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New way to turn genes on
MIT News
Using a gene-editing system originally developed to delete specific genes, MIT researchers have now shown that they can reliably turn on any gene of their choosing in living cells. This new application for the CRISPR/Cas9 gene-editing system should allow scientists to more easily determine the function of individual genes, according to Feng Zhang, the W.M. Keck Career Development Professor in Biomedical Engineering in MIT’s Departments of Brain and Cognitive Sciences and Biological Engineering.
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PRODUCT SHOWCASE
  Advancement revolutionizes hereditary cancer testing

Myriad myRisk™ Hereditary Cancer utilizes both genetic test status AND personal cancer family history to identify elevated risk for 8 important cancers by analyzing multiple, clinically significant genes. Myriad myRisk improves clinical sensitivity by 40-50% compared to current testing paradigms in a cost-effective manner, providing more value to your members.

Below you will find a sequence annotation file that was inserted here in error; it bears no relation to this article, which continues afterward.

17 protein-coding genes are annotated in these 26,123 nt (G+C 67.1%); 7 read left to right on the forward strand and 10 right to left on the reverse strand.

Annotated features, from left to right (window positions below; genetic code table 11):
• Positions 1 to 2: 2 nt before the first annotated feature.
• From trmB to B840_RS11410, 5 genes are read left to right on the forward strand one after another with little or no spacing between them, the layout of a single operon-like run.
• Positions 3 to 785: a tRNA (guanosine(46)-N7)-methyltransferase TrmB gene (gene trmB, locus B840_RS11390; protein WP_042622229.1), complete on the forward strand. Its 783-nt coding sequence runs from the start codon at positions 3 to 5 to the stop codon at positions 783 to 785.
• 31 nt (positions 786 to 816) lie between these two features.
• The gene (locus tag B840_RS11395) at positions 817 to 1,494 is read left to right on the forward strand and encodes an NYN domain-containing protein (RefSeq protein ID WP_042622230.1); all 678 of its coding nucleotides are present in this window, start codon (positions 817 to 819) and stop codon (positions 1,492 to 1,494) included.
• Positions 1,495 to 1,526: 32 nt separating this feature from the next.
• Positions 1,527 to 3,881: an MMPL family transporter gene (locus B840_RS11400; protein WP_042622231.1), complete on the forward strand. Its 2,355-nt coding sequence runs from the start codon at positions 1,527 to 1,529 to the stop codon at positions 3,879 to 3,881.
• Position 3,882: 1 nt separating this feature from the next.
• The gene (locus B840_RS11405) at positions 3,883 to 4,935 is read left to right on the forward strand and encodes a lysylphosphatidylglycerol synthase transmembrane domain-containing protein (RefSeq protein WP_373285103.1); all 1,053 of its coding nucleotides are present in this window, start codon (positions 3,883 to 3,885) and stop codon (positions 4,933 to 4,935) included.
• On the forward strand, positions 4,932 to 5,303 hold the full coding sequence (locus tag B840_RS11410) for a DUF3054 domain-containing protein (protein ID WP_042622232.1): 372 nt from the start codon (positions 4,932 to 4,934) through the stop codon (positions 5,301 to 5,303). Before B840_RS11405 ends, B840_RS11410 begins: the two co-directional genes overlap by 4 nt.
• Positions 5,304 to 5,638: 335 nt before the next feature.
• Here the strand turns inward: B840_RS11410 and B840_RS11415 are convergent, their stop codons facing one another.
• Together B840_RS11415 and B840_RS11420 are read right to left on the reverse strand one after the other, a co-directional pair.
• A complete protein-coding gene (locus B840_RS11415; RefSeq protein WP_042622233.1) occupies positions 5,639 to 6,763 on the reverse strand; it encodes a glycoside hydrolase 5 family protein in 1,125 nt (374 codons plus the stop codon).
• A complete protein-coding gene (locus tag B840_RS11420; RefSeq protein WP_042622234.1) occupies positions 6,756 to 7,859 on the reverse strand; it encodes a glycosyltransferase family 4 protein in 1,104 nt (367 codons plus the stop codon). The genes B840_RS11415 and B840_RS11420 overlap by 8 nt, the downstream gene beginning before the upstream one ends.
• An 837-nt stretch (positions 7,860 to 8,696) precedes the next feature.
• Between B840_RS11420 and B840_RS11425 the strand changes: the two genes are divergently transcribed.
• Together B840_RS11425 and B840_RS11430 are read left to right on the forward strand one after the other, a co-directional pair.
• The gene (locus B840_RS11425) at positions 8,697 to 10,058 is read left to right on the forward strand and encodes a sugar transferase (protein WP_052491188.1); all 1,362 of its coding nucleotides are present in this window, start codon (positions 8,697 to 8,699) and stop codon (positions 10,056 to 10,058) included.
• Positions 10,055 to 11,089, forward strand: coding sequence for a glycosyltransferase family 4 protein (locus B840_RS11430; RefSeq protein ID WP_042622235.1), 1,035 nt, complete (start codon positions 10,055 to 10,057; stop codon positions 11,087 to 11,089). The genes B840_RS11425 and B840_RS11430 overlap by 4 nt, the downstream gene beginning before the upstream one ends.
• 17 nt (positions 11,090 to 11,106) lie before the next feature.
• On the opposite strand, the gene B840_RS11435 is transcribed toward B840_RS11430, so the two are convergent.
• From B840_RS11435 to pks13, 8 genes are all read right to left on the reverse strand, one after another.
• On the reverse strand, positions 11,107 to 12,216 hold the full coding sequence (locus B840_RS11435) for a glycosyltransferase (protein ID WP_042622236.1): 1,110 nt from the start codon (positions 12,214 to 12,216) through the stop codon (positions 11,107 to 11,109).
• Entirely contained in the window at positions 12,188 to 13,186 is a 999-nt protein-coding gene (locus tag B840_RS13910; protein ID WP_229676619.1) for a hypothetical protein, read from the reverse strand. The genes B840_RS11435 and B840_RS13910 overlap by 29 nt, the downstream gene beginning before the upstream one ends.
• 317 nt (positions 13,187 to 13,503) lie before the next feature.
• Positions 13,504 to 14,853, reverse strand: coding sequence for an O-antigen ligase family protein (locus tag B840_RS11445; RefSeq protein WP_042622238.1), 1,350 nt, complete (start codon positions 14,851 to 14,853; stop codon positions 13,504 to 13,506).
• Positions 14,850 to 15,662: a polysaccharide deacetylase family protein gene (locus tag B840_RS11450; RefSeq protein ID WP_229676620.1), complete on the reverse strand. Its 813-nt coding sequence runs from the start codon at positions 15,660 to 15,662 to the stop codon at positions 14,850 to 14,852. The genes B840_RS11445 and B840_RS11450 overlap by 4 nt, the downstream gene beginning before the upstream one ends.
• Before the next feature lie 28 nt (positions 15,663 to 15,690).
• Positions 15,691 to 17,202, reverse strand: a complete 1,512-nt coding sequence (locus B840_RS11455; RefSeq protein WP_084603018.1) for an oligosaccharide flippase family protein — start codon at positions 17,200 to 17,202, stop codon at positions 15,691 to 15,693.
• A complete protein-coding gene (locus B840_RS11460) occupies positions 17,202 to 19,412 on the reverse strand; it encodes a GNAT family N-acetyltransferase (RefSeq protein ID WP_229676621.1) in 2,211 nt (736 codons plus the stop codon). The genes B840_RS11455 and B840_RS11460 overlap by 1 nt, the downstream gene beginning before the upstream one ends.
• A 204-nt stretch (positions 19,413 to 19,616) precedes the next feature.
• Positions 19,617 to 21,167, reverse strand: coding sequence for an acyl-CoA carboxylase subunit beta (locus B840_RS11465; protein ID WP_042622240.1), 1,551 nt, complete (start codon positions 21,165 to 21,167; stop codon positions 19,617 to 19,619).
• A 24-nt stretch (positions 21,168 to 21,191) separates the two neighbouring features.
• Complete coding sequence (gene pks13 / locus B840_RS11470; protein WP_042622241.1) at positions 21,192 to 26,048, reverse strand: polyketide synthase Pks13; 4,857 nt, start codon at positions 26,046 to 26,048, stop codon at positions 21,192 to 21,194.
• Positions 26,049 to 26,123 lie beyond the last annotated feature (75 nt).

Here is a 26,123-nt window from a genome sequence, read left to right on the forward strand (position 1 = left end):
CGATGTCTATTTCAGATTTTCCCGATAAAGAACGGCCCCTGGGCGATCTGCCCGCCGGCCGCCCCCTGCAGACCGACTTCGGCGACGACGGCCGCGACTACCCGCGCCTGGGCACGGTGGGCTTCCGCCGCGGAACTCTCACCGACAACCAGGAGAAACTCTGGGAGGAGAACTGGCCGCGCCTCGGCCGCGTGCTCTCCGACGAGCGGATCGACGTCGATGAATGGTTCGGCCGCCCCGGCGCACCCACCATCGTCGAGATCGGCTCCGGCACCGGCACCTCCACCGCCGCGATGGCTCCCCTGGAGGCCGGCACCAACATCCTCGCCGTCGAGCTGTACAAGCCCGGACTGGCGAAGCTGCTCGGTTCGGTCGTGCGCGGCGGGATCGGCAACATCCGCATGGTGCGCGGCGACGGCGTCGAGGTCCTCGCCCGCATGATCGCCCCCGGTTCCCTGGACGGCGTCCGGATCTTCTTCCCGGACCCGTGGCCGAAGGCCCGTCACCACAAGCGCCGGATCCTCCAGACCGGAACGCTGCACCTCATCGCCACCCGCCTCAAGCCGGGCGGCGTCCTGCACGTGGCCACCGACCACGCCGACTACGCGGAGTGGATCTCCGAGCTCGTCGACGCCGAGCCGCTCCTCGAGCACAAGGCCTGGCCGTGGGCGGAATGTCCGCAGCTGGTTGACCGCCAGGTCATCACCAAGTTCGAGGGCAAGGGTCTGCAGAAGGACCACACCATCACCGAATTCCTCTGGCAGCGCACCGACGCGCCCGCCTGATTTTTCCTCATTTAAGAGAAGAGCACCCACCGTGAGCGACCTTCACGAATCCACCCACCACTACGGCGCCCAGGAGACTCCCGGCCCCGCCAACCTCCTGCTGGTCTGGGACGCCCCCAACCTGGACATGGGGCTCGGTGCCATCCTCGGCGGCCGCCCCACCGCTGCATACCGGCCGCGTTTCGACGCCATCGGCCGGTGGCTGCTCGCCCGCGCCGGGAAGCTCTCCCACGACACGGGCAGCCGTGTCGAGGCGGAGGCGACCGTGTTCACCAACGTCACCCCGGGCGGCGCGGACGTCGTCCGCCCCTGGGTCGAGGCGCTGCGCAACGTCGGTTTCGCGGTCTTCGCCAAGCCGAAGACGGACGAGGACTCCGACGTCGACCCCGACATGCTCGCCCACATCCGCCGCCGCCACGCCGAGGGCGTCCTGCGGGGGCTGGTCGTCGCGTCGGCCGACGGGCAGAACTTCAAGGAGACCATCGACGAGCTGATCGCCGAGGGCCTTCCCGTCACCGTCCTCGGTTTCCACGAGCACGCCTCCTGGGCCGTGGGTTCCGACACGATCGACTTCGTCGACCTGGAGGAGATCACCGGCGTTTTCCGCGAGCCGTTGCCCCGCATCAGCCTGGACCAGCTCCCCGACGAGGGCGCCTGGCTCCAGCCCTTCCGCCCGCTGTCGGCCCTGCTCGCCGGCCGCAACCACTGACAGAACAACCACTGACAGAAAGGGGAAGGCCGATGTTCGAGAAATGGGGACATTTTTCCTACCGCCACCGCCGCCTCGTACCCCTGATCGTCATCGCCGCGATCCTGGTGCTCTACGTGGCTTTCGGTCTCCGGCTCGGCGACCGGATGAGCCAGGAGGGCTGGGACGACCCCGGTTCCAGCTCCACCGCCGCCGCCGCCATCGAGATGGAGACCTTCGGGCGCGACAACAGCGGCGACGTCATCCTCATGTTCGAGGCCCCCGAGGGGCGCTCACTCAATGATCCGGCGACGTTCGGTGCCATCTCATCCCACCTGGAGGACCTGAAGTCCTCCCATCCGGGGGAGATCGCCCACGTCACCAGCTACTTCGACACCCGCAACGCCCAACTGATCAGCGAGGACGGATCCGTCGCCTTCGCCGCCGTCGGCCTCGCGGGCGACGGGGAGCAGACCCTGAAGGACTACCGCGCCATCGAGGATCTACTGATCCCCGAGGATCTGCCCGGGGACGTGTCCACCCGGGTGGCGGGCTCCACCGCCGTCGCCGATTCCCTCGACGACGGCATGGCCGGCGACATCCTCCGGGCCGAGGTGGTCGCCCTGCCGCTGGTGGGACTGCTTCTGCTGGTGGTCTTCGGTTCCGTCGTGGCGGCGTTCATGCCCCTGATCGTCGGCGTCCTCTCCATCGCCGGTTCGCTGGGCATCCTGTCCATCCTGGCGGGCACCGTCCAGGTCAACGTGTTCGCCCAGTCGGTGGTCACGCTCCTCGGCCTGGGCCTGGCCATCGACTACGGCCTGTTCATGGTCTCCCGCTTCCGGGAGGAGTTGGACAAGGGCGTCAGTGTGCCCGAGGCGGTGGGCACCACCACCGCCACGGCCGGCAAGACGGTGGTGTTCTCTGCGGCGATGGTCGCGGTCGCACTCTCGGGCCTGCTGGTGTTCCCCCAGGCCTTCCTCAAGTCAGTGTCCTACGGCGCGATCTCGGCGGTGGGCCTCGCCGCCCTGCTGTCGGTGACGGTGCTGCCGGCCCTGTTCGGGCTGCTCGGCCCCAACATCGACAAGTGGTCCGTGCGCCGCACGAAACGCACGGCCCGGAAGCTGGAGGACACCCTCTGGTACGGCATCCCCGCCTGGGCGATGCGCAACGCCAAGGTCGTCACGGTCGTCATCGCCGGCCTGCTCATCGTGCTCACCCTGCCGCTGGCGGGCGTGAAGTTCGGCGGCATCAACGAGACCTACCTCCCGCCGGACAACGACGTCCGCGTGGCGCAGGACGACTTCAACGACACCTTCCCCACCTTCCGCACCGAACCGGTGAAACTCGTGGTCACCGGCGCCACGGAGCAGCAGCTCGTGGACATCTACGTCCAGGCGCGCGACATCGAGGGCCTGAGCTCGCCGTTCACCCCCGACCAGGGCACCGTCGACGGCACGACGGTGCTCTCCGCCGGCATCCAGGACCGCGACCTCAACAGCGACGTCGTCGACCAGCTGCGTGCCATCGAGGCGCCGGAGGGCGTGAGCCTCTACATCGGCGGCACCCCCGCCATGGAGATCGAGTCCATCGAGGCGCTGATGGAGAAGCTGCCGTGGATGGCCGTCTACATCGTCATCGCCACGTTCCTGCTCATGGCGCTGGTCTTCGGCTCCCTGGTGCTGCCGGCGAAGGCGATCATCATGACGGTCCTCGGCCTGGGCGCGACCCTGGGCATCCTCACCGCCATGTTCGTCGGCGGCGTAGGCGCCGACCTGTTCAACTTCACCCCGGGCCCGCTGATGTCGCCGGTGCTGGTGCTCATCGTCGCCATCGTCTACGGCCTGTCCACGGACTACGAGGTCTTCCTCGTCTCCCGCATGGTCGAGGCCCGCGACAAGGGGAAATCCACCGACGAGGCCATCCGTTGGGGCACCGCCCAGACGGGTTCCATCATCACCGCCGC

PREVENTION & WELLNESS
Click Here to visit the Center for Preventive Health and Lifestyle Medicine


Study cures 9 of 10 early-stage Alzheimer's patients
By Lauren Swan
Alzheimer's is one of the most feared diseases in the U.S., and for good reason. It is the sixth-leading cause of death and affects approximately 5 million Americans per year. Alzheimer's is an unforgiving illness and has always been a hopeless situation for patients, who are completely aware of what will happen to them, and all they can do is wait. However, hope may be on the horizon as the results of a small study out of UCLA are extremely encouraging.